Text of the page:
A Chinese desire to avoid economic self-mutilation might protect most Alaska salmon from the crossfire of a rumbling trade war between the Asian nation and President Donald Trump, multiple sources have told craigmedred.news.
Millions of pounds of salmon are shipped from Alaska to China to be processed every summer, and a reported 25 percent Chinese tariff on the fish had the potential to create havoc in Alaska commercial fisheries with salmon seasons just beginning in earnest.
But the Chinese make more off the Alaska fish than they pay for them and apparently don’t want to take a sizable economic loss just to make a point with Trump.
China imported about $1.3 billion worth of seafood from the U.S. last year, but turned around and exported about $2.8 billion worth back to the U.S., according to data from the National Marine Fisheries Service.
How much of the export was made up of salmon headed and gutted in Alaska only to be shipped to China to be fileted and stripped of pin bones before being sold in the U.S. is unclear, but the quantity is thought to be significant.
With the Bristol Bay sockeye fishery and major pink salmon fisheries around the state just getting underway, significant Chinese tariffs on H&G salmon as it is called could have seriously driven up costs for processors and thus pushed down prices paid fishermen.
“It would have really been tough in the short-term, especially for some species,” Andy Wink, a fisheries consultant, said Wednesday.
But, he like others, said that everything he is hearing says that H&G Alaska salmon will be spared tariffs, which makes sense given the amount of money China makes on processing and reselling.
The Alaska Seafood Marketing Association said its China office is also reporting the Chinese plan to hold off on tariffs on H&G salmon, and said the same thing was being heard from the Chinese trade partners of fish companies processing in Alaska.
Intrafish, a website focused reporting on the commercial fishing business, this afternoon was quoting officials of the National Oceanic and Atmospheric Administration (NOAA) saying that fish imported into China for “reproccessing and re-export” would be exempted.
Wink added, however, that tariffs could make life tough for small, but growing niche markets for high-end Alaska products in China. Upper-class Chinese “love king crab,” he said. “They love black cod,” geoducks and sea cucumbers.
No one can say how a 25 percent tariff on seafood might affect markets for those seafood products, but added costs are unlikely to boost sales.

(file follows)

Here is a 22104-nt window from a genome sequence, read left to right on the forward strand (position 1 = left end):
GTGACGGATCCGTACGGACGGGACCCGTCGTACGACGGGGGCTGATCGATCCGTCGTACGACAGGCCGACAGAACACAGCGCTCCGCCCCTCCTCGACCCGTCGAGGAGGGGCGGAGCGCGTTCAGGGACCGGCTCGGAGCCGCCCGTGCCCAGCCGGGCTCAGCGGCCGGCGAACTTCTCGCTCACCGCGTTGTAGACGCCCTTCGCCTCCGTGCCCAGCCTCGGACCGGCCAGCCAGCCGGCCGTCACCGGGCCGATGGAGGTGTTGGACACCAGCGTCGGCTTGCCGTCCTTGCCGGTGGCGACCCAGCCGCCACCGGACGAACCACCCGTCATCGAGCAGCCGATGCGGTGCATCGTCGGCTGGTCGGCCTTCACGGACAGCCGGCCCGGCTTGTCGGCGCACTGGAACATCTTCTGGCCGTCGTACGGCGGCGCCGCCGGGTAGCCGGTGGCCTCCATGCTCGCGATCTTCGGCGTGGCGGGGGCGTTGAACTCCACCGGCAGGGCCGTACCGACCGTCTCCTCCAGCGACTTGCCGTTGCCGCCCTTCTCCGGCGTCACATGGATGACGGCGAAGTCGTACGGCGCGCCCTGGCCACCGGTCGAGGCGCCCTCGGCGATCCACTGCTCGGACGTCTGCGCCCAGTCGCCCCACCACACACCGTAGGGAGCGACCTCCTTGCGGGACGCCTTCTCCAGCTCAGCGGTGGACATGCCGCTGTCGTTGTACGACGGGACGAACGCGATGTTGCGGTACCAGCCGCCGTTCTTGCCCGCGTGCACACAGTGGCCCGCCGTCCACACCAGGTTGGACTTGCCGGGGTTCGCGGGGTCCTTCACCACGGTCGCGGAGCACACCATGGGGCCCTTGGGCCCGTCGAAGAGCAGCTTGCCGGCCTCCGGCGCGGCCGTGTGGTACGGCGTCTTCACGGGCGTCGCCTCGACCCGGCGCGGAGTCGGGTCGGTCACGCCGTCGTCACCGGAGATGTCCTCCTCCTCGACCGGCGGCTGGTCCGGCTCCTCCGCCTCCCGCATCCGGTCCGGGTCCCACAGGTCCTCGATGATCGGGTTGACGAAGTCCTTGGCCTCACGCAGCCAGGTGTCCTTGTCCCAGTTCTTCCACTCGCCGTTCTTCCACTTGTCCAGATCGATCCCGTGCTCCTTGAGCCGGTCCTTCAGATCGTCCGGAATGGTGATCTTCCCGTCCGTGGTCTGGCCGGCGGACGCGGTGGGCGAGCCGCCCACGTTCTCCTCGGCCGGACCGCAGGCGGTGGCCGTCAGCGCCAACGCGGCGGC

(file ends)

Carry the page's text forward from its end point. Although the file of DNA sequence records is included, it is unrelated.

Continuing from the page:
Seafood tariffs are but one part of a Chinese reaction to Trump’s June 15 decision to impose a 25 percent tariff on $50 billion in aerospace, robotic and auto industry exports from China.
Trumps said the tariffs were in response to Chinese thefts of intellectual property.
The Chinese quickly hit back with similar tariffs on U.S. agriculture exports, seafood among them. Trump has since upped the ante with threats of tariffs on a further $200 billion in Chinese exports to the U.S.
Alaska governor weighs in
Alaska Gov. Bill Walker, an independent running for re-election, is trying to leverage the trade war to further his long-held dream of construction of an Alaska gas line. He Monday signalled he is heading for the nation’s capital to try to mediate a truce.
“Next week, I will meet in Washington with leaders from both governments who have been at the table leading the efforts to avoid an unnecessary trade war,” he said in a statement issued Monday by his office. “I will continue to work directly with both sides to make sure Alaska’s interests are protected.”
“Alaska has abundant resources, from natural gas and seafood to beer and baby food,” his statement said. “These resources enable our state to dramatically reduce the trade deficit between the United States and China, if we can finalize agreements to increase exports of our products.”
The U.S. trade deficit with China rose to a record $375.2 billion last year, according to the U.S. Department of Commerce. Craft brewing is a booming business in Alaska, but it’s unlikely to help balance trade with China.
The state’s 35 breweries produce less than 1 million gallons of beer per year, according to the Alaska Department of Labor. Bud Light sells a reported 1.24 billion gallons per year and companion brand Budweiser another 1.23 billion gallons.
If Alaska sold all of its beer and seafood to China, and the Chinese stopped adding value to the latter and shipping it back to earn profits that increase the trade deficit, Alaska products now in production would barely put a dent in the balance of payments between the U.S. and China.
A natural gas pipeline and liquified natural gas (LNG) shipments to China could move the needle, but the Trump administration’s big complaint about China is that it has for decades now been getting the better of the U.S. in business deals.
An Alaska-China deal on gas that benefits Alaska and China at the cost of the U.S. balance of trade – as the current seafood deals do – might not sit well with the Trump administration.